Take a look at the industry and market of your products and analyze other businesses that selling a product or service that competes with yours. Have a look at construction companies that are winning tenders and working on projects you aspire to work on. Be active in your industry because it will help you identify the key influencers that are dominating your industry, as well as their strength and weaknesses. And from there you can start to develop strategies to outperform them. 

  • Customer Feedback

Ask your customers if they have used products or services that’s the same as yours in the past. You can ask them if they have decided to switch to your product or not and if so, why. You can also ask them if they were considering other companies or businesses in line with yours.
Market research through customer feedback allows you to learn about what makes your business attractive and what your competitor’s strengths and weaknesses are. Which you can use to stand out from the rest of your competition.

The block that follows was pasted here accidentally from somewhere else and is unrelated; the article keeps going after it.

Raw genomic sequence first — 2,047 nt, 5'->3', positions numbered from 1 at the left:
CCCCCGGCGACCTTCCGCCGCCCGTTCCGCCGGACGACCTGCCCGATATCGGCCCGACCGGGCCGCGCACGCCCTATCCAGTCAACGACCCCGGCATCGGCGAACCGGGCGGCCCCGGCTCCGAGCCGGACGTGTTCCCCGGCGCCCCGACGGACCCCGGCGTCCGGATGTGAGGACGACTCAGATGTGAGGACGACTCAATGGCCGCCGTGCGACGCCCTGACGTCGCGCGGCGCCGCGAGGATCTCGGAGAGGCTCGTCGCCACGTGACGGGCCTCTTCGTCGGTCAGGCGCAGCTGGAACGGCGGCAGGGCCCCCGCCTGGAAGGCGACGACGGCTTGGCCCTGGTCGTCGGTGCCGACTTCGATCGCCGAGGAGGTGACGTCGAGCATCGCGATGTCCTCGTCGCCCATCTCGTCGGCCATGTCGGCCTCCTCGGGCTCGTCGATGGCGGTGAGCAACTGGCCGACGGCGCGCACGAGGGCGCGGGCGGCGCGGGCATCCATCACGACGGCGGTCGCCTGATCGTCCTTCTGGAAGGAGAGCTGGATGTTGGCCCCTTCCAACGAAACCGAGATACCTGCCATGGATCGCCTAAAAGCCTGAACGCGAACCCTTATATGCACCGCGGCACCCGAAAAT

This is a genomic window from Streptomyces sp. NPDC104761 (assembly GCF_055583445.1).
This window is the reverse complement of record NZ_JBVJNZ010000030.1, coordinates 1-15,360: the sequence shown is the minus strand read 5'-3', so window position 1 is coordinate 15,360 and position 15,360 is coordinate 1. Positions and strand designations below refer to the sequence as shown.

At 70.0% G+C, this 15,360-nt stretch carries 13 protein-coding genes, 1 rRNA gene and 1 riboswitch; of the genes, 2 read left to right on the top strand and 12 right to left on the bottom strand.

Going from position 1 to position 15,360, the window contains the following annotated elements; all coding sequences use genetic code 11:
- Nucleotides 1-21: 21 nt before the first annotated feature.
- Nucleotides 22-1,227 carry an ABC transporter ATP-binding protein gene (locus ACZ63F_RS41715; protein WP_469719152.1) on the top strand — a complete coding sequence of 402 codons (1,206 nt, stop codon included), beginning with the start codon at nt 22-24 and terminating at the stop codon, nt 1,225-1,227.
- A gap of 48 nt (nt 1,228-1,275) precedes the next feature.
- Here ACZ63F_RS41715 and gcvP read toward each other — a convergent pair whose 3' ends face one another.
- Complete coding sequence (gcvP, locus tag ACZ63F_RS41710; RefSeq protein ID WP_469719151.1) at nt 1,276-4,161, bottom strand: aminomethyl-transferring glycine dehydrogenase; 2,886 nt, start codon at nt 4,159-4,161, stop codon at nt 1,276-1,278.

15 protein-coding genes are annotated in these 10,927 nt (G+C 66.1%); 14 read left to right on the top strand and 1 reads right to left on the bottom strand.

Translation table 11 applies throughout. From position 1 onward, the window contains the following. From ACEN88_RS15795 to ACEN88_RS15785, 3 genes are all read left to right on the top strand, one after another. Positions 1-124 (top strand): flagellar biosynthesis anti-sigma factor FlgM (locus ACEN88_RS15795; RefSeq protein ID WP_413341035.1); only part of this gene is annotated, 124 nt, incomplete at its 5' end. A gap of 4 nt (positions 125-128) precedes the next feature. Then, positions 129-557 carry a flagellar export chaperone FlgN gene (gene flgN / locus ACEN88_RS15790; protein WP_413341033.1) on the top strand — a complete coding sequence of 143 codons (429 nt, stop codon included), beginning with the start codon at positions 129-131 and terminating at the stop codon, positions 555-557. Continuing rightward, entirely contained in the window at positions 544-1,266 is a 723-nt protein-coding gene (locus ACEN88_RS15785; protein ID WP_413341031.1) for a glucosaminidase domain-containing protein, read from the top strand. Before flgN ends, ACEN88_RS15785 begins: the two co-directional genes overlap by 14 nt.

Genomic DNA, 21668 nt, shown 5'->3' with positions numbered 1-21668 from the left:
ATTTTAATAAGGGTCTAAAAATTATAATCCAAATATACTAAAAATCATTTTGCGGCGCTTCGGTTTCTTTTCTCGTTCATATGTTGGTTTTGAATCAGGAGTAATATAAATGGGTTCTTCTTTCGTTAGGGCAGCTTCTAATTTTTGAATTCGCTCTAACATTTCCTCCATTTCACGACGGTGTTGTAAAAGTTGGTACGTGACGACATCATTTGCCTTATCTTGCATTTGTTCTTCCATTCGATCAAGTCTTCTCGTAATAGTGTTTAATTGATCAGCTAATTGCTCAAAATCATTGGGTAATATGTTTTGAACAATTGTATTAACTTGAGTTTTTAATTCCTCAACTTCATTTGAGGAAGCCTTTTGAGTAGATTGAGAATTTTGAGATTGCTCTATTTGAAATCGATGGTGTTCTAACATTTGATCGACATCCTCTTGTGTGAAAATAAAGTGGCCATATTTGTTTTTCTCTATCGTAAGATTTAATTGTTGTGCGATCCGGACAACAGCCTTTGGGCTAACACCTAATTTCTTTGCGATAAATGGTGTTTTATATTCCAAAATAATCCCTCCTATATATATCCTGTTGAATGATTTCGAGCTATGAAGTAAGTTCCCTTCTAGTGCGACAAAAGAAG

• Events

Attend events like conferences, exhibits, tradeshows, and other networking events that are related to your sector or industry. This is another way for you to find your competitors on a local and even national level. 

  • Social media and Online communities

Social media and online communities like Facebook groups, Reddit, and Quora are great places to find out who your customers are engaging and interacting with. You can find information that they post relevant to your business on these sites. These platforms are an excellent avenue for you to explore the conversations and recommendations your targeted audience is having.  

  • Indirect Competition